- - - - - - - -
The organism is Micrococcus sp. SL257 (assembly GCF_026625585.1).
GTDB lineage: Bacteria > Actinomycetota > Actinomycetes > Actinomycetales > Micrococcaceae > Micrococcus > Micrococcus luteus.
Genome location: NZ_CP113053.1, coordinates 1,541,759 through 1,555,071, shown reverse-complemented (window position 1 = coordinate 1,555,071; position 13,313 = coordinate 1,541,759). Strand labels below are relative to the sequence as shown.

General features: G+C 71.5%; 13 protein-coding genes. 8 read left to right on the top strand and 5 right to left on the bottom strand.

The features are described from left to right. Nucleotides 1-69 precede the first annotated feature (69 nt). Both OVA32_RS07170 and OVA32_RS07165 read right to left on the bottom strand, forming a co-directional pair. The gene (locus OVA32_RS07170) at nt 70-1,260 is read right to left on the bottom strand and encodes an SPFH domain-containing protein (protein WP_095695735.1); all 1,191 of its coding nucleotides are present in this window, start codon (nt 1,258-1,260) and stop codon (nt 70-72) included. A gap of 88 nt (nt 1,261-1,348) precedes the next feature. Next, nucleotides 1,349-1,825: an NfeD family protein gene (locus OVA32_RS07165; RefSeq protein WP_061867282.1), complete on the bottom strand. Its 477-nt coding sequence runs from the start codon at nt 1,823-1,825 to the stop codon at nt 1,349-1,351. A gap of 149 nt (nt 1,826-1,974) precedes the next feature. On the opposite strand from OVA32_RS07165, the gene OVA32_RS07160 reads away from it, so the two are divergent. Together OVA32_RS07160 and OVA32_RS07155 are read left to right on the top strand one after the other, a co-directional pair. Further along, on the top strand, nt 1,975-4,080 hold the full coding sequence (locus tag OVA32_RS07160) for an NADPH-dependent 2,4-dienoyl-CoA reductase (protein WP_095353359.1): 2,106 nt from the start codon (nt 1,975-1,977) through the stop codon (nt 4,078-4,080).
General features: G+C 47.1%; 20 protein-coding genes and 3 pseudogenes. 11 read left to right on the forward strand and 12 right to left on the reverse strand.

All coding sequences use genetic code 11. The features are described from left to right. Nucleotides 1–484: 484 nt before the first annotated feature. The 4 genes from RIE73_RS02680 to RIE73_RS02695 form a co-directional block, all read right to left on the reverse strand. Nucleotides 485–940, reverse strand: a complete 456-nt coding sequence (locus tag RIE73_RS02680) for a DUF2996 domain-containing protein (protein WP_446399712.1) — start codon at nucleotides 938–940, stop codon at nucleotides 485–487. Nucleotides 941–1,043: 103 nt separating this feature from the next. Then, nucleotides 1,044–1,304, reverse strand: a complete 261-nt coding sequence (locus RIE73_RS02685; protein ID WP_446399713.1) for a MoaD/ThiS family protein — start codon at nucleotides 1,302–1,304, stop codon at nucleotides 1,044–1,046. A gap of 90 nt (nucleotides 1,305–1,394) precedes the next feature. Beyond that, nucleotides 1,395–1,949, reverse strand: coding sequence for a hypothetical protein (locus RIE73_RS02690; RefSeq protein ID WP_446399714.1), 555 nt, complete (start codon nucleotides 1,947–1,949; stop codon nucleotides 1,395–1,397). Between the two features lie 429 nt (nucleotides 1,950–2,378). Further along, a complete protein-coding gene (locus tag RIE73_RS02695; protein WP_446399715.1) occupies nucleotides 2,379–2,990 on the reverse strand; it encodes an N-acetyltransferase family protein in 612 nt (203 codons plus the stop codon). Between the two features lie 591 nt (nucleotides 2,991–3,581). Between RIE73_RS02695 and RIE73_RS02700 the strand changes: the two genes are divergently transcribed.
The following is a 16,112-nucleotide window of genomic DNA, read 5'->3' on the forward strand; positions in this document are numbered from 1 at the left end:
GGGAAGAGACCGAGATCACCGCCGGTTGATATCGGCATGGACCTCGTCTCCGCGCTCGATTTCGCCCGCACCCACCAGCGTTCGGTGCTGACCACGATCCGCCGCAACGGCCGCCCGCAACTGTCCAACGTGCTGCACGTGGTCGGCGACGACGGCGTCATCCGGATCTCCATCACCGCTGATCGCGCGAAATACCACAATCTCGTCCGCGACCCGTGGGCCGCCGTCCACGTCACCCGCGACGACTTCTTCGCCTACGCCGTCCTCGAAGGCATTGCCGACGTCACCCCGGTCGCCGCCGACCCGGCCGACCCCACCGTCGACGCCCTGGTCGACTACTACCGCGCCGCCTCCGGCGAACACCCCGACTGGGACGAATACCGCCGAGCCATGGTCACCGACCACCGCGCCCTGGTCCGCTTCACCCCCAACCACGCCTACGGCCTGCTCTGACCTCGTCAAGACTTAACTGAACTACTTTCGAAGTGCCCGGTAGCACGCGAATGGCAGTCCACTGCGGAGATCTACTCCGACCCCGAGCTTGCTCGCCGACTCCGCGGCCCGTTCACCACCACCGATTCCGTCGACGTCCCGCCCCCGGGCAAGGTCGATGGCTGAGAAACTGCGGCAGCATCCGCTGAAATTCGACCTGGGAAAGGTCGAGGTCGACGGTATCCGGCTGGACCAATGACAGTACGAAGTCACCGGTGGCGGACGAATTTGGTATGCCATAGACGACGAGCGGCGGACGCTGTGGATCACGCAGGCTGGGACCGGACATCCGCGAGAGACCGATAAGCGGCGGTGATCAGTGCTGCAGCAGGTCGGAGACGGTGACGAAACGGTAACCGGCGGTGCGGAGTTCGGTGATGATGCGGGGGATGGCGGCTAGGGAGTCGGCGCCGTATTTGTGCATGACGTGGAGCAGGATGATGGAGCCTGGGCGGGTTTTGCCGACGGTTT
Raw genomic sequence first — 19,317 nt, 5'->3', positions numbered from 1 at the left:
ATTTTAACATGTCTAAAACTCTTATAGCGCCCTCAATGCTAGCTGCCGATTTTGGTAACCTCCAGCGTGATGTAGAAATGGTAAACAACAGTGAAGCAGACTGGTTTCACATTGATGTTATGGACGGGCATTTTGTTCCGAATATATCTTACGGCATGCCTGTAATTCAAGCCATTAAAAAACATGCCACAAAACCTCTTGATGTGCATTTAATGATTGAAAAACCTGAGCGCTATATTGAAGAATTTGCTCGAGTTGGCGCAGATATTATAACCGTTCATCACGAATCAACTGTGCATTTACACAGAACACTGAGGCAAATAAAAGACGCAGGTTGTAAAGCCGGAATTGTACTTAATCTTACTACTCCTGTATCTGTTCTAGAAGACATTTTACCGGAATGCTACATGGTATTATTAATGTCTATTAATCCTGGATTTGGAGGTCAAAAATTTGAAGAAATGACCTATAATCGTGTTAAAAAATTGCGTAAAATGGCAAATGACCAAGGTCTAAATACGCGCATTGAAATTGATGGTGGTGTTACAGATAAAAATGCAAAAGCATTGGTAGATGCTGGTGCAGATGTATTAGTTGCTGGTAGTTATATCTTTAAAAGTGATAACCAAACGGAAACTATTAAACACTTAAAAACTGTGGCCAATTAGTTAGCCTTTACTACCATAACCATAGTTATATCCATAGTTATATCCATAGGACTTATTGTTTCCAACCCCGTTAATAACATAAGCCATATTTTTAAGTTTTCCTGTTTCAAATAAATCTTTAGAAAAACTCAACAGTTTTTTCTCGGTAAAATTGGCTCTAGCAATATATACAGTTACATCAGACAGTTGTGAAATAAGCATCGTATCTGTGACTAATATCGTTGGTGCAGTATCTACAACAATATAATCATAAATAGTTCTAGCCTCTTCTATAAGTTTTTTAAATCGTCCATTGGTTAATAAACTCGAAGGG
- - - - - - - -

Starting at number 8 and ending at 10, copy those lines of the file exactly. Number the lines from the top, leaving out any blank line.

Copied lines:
The following is a 16,112-nucleotide window of genomic DNA, read 5'->3' on the forward strand; positions in this document are numbered from 1 at the left end:
GGGAAGAGACCGAGATCACCGCCGGTTGATATCGGCATGGACCTCGTCTCCGCGCTCGATTTCGCCCGCACCCACCAGCGTTCGGTGCTGACCACGATCCGCCGCAACGGCCGCCCGCAACTGTCCAACGTGCTGCACGTGGTCGGCGACGACGGCGTCATCCGGATCTCCATCACCGCTGATCGCGCGAAATACCACAATCTCGTCCGCGACCCGTGGGCCGCCGTCCACGTCACCCGCGACGACTTCTTCGCCTACGCCGTCCTCGAAGGCATTGCCGACGTCACCCCGGTCGCCGCCGACCCGGCCGACCCCACCGTCGACGCCCTGGTCGACTACTACCGCGCCGCCTCCGGCGAACACCCCGACTGGGACGAATACCGCCGAGCCATGGTCACCGACCACCGCGCCCTGGTCCGCTTCACCCCCAACCACGCCTACGGCCTGCTCTGACCTCGTCAAGACTTAACTGAACTACTTTCGAAGTGCCCGGTAGCACGCGAATGGCAGTCCACTGCGGAGATCTACTCCGACCCCGAGCTTGCTCGCCGACTCCGCGGCCCGTTCACCACCACCGATTCCGTCGACGTCCCGCCCCCGGGCAAGGTCGATGGCTGAGAAACTGCGGCAGCATCCGCTGAAATTCGACCTGGGAAAGGTCGAGGTCGACGGTATCCGGCTGGACCAATGACAGTACGAAGTCACCGGTGGCGGACGAATTTGGTATGCCATAGACGACGAGCGGCGGACGCTGTGGATCACGCAGGCTGGGACCGGACATCCGCGAGAGACCGATAAGCGGCGGTGATCAGTGCTGCAGCAGGTCGGAGACGGTGACGAAACGGTAACCGGCGGTGCGGAGTTCGGTGATGATGCGGGGGATGGCGGCTAGGGAGTCGGCGCCGTATTTGTGCATGACGTGGAGCAGGATGATGGAGCCTGGGCGGGTTTTGCCGACGGTTT
Raw genomic sequence first — 19,317 nt, 5'->3', positions numbered from 1 at the left: